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Linksys NSLU2 MP3 Jukebox

hifihacks
April 3rd, 2006


Like most people who collect mp3s, my collection has grown to huge proportions, now being too big to fit on the hard drive of my laptop; it sits on a 200gig USB hard drive. This solves the storage issue, but is a pain because every time I want to access an mp3 I have to drag out the USB drive, attach power, connect it to my laptop, and wait for windows to detect it and show it as a drive. Even worse, once I got all of that done and could access files, I then could only play the music on my nasty little laptop speakers, or else on my headphones. What would be great is if I could play the music on the *good* stereo in my lounge. I could do this with the clever Airport Express, but I would still be stuck with the awkward USB hard Nslu2 Jukebox audio playerdrive dangling off my laptop. It would be better if there was a system that stored all my MP3s, is always available, and could play music on my stereo in my lounge over a wireless network? Well I put together such a system, that can do all that and more, and it cost *less* than an Apple Airport Express. All it took was a bit of Linux haxoring and some patience…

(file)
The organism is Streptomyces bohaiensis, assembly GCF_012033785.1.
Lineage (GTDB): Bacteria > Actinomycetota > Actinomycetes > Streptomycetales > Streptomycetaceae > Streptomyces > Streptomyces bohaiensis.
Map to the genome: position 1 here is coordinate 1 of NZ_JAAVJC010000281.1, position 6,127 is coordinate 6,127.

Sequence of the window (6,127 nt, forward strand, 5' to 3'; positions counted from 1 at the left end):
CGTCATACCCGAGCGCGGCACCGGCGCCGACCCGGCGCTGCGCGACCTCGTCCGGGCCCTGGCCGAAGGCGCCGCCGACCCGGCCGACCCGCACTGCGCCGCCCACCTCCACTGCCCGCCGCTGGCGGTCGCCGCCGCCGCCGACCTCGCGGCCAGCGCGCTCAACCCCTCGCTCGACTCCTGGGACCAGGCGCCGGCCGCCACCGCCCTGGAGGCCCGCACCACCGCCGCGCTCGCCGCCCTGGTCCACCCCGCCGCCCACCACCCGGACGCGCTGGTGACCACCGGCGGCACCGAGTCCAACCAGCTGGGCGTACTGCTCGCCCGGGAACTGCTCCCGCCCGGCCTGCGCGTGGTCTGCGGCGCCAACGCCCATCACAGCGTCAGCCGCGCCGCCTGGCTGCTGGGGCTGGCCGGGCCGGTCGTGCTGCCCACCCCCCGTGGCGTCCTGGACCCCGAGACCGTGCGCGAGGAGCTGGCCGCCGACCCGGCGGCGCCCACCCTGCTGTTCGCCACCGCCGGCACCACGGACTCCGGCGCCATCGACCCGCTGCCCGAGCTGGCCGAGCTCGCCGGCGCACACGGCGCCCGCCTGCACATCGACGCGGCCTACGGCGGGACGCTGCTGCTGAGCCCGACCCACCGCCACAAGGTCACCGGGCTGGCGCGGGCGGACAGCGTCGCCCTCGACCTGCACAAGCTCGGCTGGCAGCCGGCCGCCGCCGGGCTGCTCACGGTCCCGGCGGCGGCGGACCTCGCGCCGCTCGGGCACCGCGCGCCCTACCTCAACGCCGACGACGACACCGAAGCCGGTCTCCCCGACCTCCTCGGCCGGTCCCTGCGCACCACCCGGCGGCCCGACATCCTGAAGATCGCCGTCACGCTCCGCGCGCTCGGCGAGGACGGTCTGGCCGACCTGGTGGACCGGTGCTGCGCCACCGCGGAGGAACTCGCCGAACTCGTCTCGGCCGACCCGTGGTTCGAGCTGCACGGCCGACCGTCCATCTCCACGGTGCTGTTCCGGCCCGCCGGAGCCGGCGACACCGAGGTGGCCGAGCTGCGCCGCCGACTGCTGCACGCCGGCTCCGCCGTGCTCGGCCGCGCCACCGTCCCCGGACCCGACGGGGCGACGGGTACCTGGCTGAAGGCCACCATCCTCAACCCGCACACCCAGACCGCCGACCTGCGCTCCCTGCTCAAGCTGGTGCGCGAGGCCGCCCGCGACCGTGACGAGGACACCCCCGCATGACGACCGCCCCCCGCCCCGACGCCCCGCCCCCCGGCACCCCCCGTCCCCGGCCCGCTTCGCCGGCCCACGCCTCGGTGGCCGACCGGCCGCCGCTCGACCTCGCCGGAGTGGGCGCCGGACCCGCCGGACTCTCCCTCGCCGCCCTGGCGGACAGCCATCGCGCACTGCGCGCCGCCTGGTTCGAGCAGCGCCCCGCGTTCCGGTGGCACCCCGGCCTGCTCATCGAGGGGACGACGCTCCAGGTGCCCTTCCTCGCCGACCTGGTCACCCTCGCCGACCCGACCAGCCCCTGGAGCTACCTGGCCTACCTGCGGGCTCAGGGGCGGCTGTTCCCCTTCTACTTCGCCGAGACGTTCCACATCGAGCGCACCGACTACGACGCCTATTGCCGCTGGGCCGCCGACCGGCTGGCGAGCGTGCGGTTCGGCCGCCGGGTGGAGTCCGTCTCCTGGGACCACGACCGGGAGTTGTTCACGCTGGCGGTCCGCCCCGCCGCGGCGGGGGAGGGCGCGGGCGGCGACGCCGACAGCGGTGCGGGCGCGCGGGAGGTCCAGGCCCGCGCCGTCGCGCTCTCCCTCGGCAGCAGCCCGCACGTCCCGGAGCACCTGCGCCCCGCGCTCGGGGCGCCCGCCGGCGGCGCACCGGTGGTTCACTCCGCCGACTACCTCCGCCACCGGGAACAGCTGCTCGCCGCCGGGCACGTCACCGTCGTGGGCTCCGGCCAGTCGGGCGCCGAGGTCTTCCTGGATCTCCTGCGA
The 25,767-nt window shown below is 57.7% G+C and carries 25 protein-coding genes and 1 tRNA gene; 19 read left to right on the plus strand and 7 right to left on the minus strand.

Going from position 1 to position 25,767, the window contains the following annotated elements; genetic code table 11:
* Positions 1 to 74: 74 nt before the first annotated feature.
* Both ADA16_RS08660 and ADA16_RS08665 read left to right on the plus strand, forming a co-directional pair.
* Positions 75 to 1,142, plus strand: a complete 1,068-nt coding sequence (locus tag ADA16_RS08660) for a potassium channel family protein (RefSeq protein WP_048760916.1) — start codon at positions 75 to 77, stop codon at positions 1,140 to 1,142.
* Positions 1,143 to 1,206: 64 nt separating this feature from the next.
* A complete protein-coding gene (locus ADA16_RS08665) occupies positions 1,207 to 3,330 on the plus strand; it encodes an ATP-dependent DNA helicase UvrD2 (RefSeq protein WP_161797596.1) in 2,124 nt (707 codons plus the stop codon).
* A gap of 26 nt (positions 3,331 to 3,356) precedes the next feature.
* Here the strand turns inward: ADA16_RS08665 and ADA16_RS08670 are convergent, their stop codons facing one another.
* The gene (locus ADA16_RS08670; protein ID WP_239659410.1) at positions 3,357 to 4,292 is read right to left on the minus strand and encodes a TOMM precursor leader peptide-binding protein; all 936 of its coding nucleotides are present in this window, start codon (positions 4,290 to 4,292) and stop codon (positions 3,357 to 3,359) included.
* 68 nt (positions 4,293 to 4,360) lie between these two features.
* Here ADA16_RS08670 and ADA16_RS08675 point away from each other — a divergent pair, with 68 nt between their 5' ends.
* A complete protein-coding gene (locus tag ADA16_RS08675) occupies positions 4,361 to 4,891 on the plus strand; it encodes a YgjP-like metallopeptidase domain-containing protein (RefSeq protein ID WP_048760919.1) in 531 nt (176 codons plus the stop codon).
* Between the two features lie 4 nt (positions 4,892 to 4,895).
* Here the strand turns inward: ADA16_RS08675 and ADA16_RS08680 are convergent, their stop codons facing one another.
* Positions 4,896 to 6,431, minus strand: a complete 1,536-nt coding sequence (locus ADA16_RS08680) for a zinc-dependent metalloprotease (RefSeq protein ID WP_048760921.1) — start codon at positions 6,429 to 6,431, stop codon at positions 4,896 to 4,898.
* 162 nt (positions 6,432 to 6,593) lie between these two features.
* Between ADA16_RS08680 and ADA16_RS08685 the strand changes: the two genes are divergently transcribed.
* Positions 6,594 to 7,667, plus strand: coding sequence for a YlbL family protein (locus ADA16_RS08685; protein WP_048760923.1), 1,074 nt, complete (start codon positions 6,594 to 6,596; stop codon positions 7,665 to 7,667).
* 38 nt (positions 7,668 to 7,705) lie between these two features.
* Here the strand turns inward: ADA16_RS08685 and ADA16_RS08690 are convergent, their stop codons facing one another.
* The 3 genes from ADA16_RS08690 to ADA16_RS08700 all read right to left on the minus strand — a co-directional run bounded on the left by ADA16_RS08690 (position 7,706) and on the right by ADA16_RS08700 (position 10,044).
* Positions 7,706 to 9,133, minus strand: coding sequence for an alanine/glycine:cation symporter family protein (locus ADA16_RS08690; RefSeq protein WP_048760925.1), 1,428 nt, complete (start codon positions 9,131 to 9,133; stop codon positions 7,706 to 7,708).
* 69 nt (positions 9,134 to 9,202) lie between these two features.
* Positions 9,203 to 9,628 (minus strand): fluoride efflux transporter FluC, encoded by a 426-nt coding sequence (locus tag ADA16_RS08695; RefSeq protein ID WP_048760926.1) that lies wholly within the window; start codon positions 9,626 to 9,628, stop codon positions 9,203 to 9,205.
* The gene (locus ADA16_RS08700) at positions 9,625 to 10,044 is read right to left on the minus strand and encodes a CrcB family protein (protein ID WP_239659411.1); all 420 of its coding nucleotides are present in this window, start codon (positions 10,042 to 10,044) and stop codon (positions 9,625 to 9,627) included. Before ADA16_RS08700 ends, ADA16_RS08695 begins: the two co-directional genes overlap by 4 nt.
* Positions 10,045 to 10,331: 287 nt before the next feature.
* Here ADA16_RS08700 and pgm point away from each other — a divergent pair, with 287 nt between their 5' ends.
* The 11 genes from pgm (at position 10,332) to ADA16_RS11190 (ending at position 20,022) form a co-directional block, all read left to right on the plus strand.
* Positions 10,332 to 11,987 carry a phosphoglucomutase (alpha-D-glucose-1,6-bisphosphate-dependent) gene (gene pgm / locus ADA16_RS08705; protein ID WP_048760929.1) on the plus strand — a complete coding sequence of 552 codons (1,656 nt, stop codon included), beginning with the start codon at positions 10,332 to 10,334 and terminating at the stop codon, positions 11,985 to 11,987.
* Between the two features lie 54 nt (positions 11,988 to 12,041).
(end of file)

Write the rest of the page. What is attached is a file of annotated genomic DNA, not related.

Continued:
The Linksys NSLU2 (or ‘Slug’ for short) is a cheap NAS (Network Attached Storage) device. It is a small box about the size of a paper back book, which you attach a USB hard drive to, and plug it into the Ethernet network. Then the contents of the USB driver are shared over the network. Normally, you buy a new USB hard drive, plug it into this thing, and it automagically detects it, formats it, and shares it so that you can store files on it. Great for storing MP3 or picture collections, backing up important data, or sharing a data store between multiple computers.

Linksys NSLU2As it is sold, the NSLU2 was not quite what I was after, but the best thing about it is that it runs LINUX. The version of Linux that the NSLU2 runs out of the box is a custom Linksys build, which is contained solely in the flash memory of the unit, and designed to share external hard drives and nothing else. However there is a community of developers reprogramming with more flexible and generic flavours of Linux. Most of the hard work has already been done in terms of porting popular Linux packages.

Continued on next page, The System

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